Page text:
Remembering Judge Stanley Grizzle

Friday, 25 November 2016 03:09 Written by  Published in News Read 222 times
We lost a legend earlier this month. Stanley Grizzle died in Toronto on November 12 2016 at age 98. Here's what you should know about him. 

 A former Citizenship Court judge, railway porter, World War II veteran, political candidate and labour union activist, Stan Grizzle was a dynamic force in the African Canadian civil rights community.

Born in Toronto to Jamaican parents, and the oldest of seven children, Stan grew up to challenge the colour barrier that prevented Black Canadians from enjoying equal rights. At age 19 he co-founded the Young Men's Negro Association of Toronto.

As a soldier in Europe, Stan challenged the then-common practice of using soldiers of colour as butlers for senior officers. As a railway porter, he helped organize workers under the banner of the Brotherhood of Sleeping Car Porters, serving as the local chapter's president for 16 years.

Top left photo and bottom right photo courtesy of Kathy Grant

Constantly agitating for change, in 1954 he led activists to Ottawa to challenge the federal government for a more open immigration policy for Caribbean immigrants to Canada, and as a member of the Joint Labour Committee to Combat Racial Intolerance he focused on ensuring fair treatment for Blacks in employment and accommodation.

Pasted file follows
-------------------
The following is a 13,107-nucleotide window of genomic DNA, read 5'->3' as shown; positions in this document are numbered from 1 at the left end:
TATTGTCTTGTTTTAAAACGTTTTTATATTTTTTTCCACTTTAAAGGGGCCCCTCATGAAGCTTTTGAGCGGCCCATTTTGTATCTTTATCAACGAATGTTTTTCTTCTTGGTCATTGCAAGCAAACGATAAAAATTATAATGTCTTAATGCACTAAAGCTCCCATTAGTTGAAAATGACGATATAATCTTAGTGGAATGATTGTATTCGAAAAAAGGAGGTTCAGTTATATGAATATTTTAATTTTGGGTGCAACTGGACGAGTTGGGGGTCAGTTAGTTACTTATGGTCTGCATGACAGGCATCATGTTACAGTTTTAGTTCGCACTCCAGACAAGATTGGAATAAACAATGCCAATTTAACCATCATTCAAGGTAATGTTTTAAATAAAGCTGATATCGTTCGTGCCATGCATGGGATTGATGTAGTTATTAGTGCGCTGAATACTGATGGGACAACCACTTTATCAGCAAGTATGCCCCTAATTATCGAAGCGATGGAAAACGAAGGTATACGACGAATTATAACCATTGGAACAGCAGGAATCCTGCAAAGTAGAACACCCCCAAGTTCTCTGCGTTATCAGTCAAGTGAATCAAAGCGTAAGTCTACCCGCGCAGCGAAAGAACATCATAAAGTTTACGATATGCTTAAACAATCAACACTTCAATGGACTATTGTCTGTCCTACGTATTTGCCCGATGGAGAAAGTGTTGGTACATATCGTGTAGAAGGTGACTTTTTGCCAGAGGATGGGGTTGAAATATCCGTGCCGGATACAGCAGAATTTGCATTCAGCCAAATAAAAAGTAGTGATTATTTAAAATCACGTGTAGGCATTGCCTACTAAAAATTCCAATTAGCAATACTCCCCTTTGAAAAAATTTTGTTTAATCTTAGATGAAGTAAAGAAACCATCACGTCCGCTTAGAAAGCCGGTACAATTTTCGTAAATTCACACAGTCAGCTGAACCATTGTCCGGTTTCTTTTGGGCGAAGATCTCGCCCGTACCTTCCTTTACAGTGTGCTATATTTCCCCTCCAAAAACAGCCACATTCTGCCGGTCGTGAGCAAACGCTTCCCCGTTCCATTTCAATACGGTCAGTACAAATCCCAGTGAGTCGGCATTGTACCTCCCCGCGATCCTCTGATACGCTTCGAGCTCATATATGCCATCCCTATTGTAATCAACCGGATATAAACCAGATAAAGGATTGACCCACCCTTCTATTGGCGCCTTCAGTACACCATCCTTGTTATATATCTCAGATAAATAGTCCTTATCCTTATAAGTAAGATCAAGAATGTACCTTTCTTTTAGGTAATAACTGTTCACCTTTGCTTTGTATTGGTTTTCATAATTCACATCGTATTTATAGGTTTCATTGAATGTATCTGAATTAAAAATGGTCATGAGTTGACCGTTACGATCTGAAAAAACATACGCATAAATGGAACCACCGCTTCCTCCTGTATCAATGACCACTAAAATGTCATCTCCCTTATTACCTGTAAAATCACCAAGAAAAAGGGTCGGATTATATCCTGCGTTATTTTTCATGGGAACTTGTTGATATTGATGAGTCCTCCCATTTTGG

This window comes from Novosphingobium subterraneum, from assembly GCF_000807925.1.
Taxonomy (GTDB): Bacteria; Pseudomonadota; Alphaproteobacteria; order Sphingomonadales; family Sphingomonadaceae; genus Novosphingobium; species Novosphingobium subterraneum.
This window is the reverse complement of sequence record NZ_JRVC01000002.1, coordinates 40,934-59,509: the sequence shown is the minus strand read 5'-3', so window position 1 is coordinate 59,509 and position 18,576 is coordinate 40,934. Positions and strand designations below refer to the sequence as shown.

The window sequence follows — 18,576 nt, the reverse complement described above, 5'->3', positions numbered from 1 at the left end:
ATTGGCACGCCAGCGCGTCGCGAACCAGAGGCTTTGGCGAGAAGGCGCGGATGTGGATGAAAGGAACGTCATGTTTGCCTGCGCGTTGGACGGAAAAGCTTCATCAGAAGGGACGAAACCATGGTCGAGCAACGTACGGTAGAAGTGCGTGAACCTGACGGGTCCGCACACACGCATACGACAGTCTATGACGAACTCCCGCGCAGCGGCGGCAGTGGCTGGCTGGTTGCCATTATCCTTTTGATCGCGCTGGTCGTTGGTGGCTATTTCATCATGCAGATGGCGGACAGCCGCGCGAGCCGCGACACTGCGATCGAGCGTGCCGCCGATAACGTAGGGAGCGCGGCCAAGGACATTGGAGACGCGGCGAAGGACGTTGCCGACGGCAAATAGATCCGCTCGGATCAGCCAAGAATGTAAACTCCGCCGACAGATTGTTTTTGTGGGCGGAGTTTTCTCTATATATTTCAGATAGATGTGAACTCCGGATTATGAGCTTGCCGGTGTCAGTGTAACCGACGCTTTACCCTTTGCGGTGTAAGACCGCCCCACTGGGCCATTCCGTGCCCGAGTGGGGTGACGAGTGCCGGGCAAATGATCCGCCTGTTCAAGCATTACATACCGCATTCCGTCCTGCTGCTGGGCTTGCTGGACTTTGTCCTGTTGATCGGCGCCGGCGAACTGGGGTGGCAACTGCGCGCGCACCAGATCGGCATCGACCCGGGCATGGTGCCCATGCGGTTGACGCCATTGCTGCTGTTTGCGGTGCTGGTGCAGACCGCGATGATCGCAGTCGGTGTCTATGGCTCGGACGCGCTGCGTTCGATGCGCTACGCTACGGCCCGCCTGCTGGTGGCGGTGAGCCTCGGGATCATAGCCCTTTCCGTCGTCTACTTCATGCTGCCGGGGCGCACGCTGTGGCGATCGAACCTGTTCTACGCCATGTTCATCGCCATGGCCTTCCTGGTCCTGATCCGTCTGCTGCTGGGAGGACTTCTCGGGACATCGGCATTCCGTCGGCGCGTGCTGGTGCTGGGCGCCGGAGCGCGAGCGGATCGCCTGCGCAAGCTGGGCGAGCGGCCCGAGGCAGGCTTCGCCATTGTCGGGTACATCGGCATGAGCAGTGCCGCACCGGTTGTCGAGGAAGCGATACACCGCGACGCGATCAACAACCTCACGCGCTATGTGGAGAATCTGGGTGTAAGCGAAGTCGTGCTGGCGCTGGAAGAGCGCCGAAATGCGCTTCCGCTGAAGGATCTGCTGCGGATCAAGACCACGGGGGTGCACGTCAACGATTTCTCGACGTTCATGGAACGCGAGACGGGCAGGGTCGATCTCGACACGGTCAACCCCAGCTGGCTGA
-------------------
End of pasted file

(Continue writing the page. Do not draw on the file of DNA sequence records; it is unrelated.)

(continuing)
He also served as the Toronto Chair of the Martin Luther King Fund on projects promoting change through non-violence. In 1960, Stan went to work for the Ontario Labour Relations Board, and in 1978 was appointed a Citizenship Court judge by Pierre Trudeau. Stan was the recipient of many honours, including the Order of Ontario in 1990, and the Order of Canada in 1995. In the 1990s, he was inducted into the Labour Hall of Fame, and was the recipient of the Harry Jerome Award.

In 2007, the City of Toronto named Stanley G. Grizzle Park in his honour, at Main and Danforth in Toronto, and in 2013 he was presented with a Queen Elizabeth II Diamond Jubilee Medal by the Ontario Government. He leaves behind six children, Patricia, Nerene, Pamela, Stanley, Latanya, and Sonya, and foster son Ricky Hurst, 14 Grandchildren and many Great Grandchildren.

Last modified on Wednesday, 21 December 2016 19:01
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